New and existing applications of technology have proliferated since the pandemic.
From working from home to facial recognition, technology has continually been deployed across all sections of society to address the challenges which will continue to impact our everyday lives in the months and years ahead.
However, it’s also important to consider the various ethical challenges posed alongside the implementation of such technologies, including the misuse of data, spread of misinformation and potential for bias. Failure to do so could lead to far-reaching and long-term consequences for all corners of society.
Governments around the world are already introducing legislation to tackle these ethical issues head on, including the Digital Services Act and the proposed Artificial Intelligence Act. While these policies are welcomed, it’s also vital products and services are designed ethically from the outset. This will help ensure any potential negative outcomes are properly addressed at the start, before they begin to impact wider society.
Addressing ethics at the start
All too often, the impacts of emerging technologies are not properly understood until the product or service is already in use. For example, AI models such as ChatGPT are becoming increasingly popular in wider society, despite growing concerns the technology can exhibit biased behaviour. This can make it harder to mitigate the long-term consequences of the technology, as the impacts have already started playing out.
By considering the potential effects of the product or service at the very beginning of the design process, organisations can ensure any ethical challenges are properly addressed before the development stage. One way of doing this is by introducing Ethical Impact Assessments. These assessments pose a series of questions around the potential ethical implications of the product or service to those involved in the initial stages of design. This allows organisations to identify, discuss and evaluate the potential positive and negative outcomes of the product or service early on, and mitigate against the negative. Ensuring ethics remains an established part of the design process, rather than an afterthought is an important part of tech design and development.
As well as considering the potential impacts of the technology in the early stages of design, it’s also important to consult end-users at each stage of the development process. This will help create a better understanding of how the technology will benefit them in the long-term, while also ensuring all sections of society are properly represented by the solution.
Conducting user research at the start of the design process can offer valuable insight into the wider issues that matter to users, allowing the product or service to be tailored to their specific needs. This can contribute towards an improved understanding of how the technology will not only inform the short-term delivery of a specific outcome, but also drive long-term societal change. Once the technology has been developed, it can also be helpful to involve users in any subsequent product testing. This can inform any improvements to the wider user experience, as well as ensuring any emerging ethical challenges are identified and addressed early on.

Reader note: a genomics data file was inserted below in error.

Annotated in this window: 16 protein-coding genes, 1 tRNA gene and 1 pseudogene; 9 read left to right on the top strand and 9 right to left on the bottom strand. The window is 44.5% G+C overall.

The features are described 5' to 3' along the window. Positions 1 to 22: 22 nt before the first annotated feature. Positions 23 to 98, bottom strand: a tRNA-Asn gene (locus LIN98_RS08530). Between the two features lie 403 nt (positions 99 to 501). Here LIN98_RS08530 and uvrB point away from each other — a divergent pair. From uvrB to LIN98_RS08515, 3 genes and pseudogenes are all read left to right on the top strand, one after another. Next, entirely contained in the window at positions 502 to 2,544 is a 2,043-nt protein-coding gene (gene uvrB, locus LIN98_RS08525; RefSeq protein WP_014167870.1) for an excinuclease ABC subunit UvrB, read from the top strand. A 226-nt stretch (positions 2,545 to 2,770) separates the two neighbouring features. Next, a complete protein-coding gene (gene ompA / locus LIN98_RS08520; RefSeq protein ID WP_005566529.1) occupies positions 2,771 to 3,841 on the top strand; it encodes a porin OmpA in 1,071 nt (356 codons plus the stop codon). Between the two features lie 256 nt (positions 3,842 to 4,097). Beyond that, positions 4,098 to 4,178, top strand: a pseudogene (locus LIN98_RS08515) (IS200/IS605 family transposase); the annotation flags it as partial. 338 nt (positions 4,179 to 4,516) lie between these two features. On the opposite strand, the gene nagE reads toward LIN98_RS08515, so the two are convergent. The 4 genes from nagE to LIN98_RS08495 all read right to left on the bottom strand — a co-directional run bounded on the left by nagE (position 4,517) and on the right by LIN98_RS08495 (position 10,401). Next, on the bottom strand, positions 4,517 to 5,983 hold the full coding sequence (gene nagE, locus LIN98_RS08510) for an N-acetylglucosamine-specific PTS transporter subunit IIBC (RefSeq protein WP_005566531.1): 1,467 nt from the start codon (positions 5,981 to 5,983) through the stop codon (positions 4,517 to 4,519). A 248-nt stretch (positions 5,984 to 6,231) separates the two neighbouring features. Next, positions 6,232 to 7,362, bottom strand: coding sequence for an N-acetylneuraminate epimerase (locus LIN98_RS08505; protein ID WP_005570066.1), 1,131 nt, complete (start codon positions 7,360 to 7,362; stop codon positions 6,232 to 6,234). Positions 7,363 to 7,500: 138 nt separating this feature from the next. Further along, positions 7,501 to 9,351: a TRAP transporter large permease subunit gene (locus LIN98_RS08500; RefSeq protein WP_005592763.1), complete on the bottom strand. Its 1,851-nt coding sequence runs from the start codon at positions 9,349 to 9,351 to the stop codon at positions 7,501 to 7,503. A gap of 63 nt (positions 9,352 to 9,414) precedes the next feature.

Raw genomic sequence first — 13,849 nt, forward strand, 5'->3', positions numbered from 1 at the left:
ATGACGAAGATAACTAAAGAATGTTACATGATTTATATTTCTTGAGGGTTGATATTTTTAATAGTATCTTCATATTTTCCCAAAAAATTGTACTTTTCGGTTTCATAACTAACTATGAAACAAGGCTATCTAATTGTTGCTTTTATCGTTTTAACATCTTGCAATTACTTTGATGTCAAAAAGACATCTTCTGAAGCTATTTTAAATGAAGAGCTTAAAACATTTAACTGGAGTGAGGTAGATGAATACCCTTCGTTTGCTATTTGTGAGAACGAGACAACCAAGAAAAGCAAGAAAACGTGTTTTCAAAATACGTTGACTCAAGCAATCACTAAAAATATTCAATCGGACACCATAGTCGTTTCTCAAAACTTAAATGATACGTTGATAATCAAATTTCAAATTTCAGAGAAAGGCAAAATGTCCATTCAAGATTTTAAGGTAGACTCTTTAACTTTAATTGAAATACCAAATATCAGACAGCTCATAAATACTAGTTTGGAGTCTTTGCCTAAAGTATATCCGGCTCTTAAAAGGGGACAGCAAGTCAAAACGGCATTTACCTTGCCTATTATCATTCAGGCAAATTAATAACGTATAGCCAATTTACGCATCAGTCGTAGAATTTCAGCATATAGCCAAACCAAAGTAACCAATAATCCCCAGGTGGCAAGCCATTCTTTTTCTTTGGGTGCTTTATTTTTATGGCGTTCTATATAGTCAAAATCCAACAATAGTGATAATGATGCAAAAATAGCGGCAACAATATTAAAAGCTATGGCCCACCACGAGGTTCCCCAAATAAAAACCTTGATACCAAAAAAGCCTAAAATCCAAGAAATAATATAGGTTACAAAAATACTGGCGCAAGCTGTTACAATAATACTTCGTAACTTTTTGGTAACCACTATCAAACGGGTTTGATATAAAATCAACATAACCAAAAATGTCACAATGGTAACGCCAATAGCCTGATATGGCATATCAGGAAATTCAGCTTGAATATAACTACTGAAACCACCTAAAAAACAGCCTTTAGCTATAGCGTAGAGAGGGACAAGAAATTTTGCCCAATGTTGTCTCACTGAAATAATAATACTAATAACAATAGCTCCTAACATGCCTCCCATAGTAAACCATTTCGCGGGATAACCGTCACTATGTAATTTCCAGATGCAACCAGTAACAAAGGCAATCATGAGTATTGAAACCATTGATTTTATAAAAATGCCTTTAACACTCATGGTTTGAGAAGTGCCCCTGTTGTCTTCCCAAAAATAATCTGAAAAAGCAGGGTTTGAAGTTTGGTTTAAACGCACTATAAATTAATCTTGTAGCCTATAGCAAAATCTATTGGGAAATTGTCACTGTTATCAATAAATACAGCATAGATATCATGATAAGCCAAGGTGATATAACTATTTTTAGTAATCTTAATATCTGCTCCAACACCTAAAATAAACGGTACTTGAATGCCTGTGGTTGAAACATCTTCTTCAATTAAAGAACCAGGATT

While it’s important to incorporate user research into the initial stages of the design process, it’s also vital that organisations are open and transparent about how they use the data they accumulate. This could mean educating users on the different types of data being collected and explaining how it will inform the overall outcome of the product or service. This will ensure organisations comply with existing regulations, while also remaining accountable about the way they utilise end-user data.
Assessing the impact
Once the technology has been deployed in wider society, it is vital leaders assess the outcome of the product or service on a long-term basis. This can help organisations understand how the technology is continuing to impact end-users, helping to inform future improvements to products and services.
If any negative outcomes are identified, it’s important these are addressed as quickly as possible in order to mitigate any long-lasting effects. A significant example of this was the recent outlaw of Meta using user data to create personalised ads, following concerns the platform was breaching EU privacy rules. This means everyone involved in the overall design, development and implementation of the technology must take responsibility for any potential negative impacts. This, in turn, will help increase user trust by ensuring organisations remain accountable and transparent about the technology they design.
As technology continues to advance worldwide, it’s vital the ethical implications of its deployment are not forgotten. By integrating ethics into the design, development and implementation of new and existing products and services, organisations can tackle these challenges head on-ensuring technology is designed ethically from the very beginning.
About the Author
Kevin Macnish is Digital Ethics Consulting Manager at Sopra Steria. Sopra Steria, a European Tech leader recognised for its consulting, digital services and software development, helps its clients drive their digital transformation to obtain tangible and sustainable benefits. It provides end-to-end solutions to make large companies and organisations more competitive by combining in-depth knowledge of a wide range of business sectors and innovative technologies with a fully collaborative approach. Sopra Steria places people at the heart of everything it does and is committed to making the most of digital technology to build a positive future for its clients.
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